Carl jokingly calls their garage the “farm makerspace” where they work on hands-on projects together. He and Sharon both believe in letting their kids fail in order to make their successes that much more meaningful.
One of Sharon’s favorite stories to illustrate this point is what she calls “bumper bowling is what’s wrong with America.”
She said that several years ago, Carson was at a bowling birthday party — her first time bowling. While other young partygoers used bumpers to bounce their bowling balls down the lane and into the pins, Sharon was firm that Carson was going to do it all on her own — without the help of bumpers.
Carson was frustrated at first because, for the majority of her turns, the ball ended up in the gutter and the pins remained standing.
“But then like the ninth frame she hit her first pin and that look — she turned around and her face was like ‘I did it! I did it!’” Sharon said, laughing. “I told her ‘that’s right because you tried and this is what bowling is and that’s what learning is.’”
These decisions to create learning environments and push their kids out of their comfort zones are just a small part of the intentionality that Sharon and Carl bring to parenthood. Another element to their parenting and family strategy is that family always comes first — even when that’s not mom and dad.
Sharon’s parents live in Hot Springs and Carl’s parents live about 30 minutes out of town next door to their family farm. Sharon said when she and Carl got married, they pinky swore to never move because they wanted their kids to be raised around their own parents.
“We both have great relationships with our parents and are in alignment about how we childrear and we both grew up by our grandparents,” Sharon said. “One of the things that is unusual is that when we go out, our goal is always to have the grandparents there. So even though it’s not family time, it is. The first time they had a babysitter that wasn’t one of our parents was last year when they were 8 and 5.”
Oftentimes, they’ll avoid having to leave their kids at all and, as Sharon puts, it, “divide and conquer.” Dad will attend a work event and Mom will be at a kid's sporting event or vice versa.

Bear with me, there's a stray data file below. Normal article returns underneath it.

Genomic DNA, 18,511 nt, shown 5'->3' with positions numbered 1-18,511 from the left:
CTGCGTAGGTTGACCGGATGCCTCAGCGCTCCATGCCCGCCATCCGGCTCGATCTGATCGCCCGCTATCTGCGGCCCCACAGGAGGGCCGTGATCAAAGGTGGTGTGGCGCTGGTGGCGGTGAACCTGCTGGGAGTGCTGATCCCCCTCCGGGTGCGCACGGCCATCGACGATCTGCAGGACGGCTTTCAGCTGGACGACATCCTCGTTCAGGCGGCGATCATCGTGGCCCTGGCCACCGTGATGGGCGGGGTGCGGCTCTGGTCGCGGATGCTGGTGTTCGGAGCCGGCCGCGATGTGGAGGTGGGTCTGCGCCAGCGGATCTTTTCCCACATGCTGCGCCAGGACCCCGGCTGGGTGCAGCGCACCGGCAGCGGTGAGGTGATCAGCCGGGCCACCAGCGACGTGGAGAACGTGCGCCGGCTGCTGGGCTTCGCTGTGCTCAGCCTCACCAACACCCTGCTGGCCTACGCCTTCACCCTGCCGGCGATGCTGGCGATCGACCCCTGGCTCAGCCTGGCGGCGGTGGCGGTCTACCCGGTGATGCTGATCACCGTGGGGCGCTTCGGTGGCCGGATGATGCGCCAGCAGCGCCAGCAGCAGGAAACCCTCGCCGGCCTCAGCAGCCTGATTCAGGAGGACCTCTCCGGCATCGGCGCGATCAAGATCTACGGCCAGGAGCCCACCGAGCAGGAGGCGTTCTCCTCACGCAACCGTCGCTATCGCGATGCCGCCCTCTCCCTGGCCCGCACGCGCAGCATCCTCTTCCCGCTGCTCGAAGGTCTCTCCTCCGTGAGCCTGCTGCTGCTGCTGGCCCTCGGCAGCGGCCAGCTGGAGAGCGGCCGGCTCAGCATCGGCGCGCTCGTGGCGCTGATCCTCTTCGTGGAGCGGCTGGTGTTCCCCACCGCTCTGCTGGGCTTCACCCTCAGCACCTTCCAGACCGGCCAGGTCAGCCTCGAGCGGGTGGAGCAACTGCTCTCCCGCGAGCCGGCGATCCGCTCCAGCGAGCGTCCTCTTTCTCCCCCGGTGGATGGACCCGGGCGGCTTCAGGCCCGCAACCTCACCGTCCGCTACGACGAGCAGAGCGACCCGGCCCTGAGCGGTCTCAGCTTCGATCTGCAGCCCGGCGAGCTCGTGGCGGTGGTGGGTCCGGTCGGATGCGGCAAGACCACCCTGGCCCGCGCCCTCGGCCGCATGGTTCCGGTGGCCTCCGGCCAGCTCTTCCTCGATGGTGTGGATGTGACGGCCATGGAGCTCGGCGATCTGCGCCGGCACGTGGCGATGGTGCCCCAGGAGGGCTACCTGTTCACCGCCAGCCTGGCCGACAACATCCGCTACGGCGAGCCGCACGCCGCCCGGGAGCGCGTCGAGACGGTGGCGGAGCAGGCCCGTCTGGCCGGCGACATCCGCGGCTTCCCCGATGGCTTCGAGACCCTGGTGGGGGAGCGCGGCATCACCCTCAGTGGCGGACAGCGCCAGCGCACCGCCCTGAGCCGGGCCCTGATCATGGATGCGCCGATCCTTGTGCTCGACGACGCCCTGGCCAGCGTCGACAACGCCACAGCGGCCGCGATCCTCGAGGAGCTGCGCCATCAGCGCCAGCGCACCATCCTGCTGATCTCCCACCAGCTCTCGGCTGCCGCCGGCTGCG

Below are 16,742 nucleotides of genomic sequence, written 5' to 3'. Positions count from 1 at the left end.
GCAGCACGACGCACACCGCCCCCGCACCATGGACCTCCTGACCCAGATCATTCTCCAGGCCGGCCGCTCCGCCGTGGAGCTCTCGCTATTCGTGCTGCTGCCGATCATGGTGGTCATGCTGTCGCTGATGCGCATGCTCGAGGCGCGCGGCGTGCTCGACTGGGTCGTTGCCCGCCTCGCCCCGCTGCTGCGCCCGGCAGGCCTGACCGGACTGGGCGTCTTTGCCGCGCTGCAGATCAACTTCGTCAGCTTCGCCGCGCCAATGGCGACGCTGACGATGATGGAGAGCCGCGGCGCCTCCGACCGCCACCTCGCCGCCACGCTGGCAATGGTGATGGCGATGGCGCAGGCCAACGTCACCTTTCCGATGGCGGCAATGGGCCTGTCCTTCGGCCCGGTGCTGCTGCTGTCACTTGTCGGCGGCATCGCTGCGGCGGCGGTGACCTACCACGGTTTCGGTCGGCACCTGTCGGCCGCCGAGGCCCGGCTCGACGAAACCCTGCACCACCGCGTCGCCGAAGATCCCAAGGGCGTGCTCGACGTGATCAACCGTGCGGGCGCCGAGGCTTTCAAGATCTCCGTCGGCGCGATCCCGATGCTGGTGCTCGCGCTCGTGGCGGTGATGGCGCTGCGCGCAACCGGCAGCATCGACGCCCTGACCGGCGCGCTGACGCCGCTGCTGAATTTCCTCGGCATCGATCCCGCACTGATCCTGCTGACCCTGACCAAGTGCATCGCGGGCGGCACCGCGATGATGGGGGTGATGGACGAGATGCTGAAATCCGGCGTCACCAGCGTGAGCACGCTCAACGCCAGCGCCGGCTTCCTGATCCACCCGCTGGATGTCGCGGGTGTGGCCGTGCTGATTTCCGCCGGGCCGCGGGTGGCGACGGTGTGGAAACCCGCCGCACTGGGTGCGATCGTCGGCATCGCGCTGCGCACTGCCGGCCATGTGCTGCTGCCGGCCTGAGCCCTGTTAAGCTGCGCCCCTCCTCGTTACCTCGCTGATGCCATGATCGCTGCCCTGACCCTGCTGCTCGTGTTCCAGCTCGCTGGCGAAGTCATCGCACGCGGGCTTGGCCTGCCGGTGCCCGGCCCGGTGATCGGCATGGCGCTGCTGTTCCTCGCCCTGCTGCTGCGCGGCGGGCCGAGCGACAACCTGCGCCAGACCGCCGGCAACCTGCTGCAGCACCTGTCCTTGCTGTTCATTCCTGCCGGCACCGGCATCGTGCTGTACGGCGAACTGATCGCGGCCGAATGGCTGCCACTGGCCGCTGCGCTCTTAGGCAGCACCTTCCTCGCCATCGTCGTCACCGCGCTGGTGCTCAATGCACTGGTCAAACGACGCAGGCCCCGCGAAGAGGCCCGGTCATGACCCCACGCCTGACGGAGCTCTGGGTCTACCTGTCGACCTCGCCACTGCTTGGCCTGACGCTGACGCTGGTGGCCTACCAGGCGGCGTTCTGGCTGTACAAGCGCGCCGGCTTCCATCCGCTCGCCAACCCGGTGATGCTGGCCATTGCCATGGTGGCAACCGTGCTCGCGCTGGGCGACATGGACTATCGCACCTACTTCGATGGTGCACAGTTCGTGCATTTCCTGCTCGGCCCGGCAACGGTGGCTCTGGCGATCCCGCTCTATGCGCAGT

But they wouldn’t want it any other way.
“There are sacrifices in every respect, but we knew that our life would be our kids and that is what we want,” Sharon said. “We can go on date night when they’re in college.”
And that’s something that they are 100 percent on the same page about. As Carl says, “If you have a shared vision, then leadership gets really easy.” And that applies to business and family.
Good leaders are also understanding that not everyone will do things the same ways that they do.
“I don’t think there’s a single one best way to have a family and raise children,” Carl said. “Every family’s situation is unique; every child is unique.”
Sharon agrees and said that for many of the major decisions, it comes down to listening to your emotions — not what anyone else is telling you. For example, deciding to be a working parent was an easier decision for her, but for some moms the pull between work and home can be overwhelming.
“I would say to follow your heart and what your heart’s telling you,” Sharon said. “I’m a businessperson so I’m very pragmatic and I’m all about evaluating and making decisions but I also have my passionate side and parenting is about passion not pragmatism. It’s a deeply emotional thing — maybe the most emotional thing you’re going to do in your whole life. So follow your heart in that endeavor.”